Parent and adolescent depressive symptoms : the role of parent attributions Chen, Mandy Yao-Min; Johnston, Charlotte; Leve, Craig; Sheeber, Lisa B.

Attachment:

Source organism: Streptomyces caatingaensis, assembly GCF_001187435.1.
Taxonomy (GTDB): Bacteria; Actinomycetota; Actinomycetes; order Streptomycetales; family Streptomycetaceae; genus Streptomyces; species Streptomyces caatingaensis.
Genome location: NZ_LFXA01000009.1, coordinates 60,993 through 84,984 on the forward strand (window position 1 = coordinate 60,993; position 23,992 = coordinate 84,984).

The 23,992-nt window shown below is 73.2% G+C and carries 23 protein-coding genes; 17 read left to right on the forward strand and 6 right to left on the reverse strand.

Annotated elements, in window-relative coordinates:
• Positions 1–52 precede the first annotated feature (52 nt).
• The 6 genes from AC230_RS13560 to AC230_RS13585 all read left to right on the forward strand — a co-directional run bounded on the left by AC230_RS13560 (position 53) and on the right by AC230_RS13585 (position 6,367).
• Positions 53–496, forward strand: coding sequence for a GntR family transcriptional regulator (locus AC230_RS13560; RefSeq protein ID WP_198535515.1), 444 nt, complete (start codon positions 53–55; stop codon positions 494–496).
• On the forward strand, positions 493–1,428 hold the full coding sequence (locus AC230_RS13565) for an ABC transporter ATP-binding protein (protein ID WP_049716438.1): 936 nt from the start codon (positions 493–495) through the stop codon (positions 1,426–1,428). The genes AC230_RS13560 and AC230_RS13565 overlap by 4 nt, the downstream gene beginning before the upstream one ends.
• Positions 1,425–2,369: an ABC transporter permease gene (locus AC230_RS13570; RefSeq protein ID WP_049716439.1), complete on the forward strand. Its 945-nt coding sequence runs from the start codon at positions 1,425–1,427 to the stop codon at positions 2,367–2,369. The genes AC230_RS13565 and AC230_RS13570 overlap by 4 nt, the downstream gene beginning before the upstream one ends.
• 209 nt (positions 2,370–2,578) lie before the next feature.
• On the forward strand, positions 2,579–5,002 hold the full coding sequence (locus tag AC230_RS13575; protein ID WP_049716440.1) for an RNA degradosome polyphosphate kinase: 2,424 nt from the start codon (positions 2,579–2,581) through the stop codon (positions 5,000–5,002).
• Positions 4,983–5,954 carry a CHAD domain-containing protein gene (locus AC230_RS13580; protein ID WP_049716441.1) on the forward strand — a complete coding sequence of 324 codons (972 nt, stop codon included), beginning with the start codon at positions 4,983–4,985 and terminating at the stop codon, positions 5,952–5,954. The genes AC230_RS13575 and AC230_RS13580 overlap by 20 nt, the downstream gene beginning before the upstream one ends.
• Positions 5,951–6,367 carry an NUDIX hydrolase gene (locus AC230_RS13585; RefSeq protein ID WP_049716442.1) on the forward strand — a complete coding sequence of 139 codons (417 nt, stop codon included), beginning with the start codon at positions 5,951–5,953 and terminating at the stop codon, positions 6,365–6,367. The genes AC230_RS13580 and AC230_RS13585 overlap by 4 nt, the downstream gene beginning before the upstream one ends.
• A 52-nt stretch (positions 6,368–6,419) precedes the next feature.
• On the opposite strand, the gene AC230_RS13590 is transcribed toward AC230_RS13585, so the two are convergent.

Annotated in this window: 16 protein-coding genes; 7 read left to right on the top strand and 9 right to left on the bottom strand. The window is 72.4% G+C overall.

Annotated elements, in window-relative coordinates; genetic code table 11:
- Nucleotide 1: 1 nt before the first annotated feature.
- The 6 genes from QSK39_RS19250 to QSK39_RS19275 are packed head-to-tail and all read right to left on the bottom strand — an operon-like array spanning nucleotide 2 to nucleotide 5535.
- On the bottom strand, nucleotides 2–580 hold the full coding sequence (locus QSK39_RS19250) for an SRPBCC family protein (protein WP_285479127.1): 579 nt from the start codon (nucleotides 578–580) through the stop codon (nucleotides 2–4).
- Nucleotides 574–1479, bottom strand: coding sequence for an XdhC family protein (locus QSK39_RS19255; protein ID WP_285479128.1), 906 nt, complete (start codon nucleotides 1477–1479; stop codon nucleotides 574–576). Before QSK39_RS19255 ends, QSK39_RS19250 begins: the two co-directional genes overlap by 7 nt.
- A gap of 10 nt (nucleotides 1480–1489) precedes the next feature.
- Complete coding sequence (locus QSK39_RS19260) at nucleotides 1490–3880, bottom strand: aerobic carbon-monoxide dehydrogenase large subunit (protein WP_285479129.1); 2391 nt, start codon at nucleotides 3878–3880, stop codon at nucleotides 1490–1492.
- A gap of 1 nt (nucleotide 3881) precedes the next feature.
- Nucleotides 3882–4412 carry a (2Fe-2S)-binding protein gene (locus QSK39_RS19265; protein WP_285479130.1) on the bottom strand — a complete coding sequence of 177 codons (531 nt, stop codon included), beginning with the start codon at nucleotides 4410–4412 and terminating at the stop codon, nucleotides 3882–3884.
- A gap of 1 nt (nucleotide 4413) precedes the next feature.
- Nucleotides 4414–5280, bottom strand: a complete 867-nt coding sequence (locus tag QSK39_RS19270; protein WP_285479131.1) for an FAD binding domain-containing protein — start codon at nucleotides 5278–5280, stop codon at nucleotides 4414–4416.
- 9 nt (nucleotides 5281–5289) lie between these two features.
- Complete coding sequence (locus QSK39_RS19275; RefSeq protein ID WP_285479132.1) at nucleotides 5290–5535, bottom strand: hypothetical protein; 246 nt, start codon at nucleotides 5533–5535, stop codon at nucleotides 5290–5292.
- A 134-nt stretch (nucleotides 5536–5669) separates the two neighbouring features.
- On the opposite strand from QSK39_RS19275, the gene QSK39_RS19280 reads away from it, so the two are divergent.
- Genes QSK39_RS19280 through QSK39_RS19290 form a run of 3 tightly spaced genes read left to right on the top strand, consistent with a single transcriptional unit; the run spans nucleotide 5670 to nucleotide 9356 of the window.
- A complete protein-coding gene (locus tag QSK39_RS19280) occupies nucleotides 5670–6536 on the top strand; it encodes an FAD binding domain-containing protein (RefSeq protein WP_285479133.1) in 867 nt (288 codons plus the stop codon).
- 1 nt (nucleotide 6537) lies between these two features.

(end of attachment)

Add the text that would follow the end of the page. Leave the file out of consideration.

This study examined whether negative parental attributions for adolescent behaviour mediate the association between parental and adolescent depressive symptoms, and whether this relationship is moderated by adolescent gender. Mothers and fathers and 124 adolescents (76 girls and 48 boys; ages 14 to 18) participated. Adolescents were primarily Caucasian, and varied in the level of depressive symptoms (with 27% of the sample meeting diagnostic criteria for a current unipolar depressive disorder). Parents and adolescents completed measures of depressive symptoms, and participated in a videotaped problem-solving discussion. After the discussion, each parent watched the videotape and, at 20s intervals, offered attributions for their adolescent’s behaviour. Adolescent gender moderated the relation between parental attributions and adolescent depressive symptoms, with stronger associations for female adolescents. For both mothers and fathers, both parental depressive symptoms and negative attributions about the adolescent’s behaviour made unique contributions to the prediction of depressive symptoms in adolescent females. There also was evidence that negative attributions partially mediated the link between depressive symptoms in mothers and adolescent daughters. The results are interpreted as consistent with parenting as a partial mediator between parental and adolescent depressive symptoms, and suggest that adolescent girls may be particularly sensitive to parents’ negative interpretations of their behaviour.
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